Catcher in the Rye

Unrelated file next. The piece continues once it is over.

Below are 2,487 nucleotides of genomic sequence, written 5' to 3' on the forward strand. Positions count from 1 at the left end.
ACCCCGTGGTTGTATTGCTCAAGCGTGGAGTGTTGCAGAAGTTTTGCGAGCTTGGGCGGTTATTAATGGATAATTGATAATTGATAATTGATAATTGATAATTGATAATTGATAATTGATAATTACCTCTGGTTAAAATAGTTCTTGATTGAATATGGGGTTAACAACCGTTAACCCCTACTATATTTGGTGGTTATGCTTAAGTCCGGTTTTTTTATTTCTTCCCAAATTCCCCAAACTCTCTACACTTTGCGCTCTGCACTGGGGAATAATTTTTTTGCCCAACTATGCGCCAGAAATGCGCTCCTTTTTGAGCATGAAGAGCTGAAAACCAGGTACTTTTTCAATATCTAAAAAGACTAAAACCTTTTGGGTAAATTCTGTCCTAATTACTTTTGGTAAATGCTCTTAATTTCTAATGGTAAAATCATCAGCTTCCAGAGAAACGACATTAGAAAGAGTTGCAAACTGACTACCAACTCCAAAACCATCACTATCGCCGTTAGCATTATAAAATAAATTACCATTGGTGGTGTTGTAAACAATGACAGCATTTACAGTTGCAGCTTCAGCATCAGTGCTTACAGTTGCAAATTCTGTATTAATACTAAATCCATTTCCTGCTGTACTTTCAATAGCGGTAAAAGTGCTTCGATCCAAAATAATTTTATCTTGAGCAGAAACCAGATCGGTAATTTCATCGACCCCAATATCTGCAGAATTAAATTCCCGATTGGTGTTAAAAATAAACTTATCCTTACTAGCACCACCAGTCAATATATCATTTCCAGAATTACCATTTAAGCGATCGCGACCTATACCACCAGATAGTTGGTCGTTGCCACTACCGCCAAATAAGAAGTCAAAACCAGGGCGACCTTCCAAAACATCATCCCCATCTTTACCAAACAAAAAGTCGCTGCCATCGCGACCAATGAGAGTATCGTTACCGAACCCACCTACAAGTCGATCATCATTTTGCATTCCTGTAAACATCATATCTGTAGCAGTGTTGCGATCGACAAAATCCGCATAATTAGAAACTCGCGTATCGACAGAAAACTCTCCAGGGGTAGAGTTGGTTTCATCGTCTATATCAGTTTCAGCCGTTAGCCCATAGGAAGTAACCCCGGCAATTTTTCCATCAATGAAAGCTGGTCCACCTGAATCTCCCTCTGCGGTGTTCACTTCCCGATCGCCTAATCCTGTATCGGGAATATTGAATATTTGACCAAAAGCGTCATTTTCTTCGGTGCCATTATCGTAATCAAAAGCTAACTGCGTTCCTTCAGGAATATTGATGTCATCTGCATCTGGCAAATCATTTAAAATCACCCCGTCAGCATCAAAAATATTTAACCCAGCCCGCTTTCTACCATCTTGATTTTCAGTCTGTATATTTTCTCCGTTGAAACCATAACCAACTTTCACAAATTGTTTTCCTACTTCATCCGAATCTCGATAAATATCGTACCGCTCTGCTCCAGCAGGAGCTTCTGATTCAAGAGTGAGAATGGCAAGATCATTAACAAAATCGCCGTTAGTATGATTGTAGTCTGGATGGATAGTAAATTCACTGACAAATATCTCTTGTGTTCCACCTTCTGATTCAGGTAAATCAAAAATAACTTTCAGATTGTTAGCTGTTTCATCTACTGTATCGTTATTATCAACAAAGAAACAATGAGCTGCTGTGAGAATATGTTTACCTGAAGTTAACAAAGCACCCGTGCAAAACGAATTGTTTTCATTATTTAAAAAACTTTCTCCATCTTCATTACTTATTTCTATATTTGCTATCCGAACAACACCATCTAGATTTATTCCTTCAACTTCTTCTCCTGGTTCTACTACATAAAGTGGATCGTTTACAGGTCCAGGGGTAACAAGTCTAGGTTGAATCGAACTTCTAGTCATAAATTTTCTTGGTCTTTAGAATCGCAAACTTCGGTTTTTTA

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Innocence, Compassion, and some ‘Crazy' Cliff A novel, which has gained literary recognition worldwide, scrutiny to the point of censorship and has established a following among adolescents, The Catcher in the Rye is in its entirety a unique connotation of the preservation of innocence and the pursuit of compassion. With certain elegance the writer J.D. Salinger, substantiates the growth and perils, which lie between childhood and adulthood. Embellishing the differentiation between innocence and squalor in the grasps of society. The bridge that lies between these contrasting themes are personified through the novel's protagonist, Holden Caul-field and his visualization of a cliff, which depicts a dividing point between the evident beginning and end. The connection, which binds this gap in reality, was made clear through a new found compassion, consummating Holden's place in society through the realization of his surroundings from which he successfully crosses over. Focusing on the rebellious and confused actuality of adolescents stuck between the innocence of childhood and the corruptness of the adult world, this novel strikes a cord, which most adolescents can relate. The essence of the story The Catcher in the Rye follows the forty-eight hour escapade of sixteen-year-old Holden Caulfield, told through first person narration. After his expulsion from Pency, a fashionable prep school, the lat-est in a long line of expulsions, Holden has a few confrontations with his fellow students and leaves shortly after to return to his hometown, New York City. In the heart of New York City, Holden spends the following two days hiding out to rest before confronting his parents with the news. During his adventures in the city he tries to renew some old acquaintances, find his significance in the adult world, and come to grips with the head-aches he has been having lately. Eventually, Holden sneaks home to visit his sister Phoebe, because alone on the streets he feels as if he...
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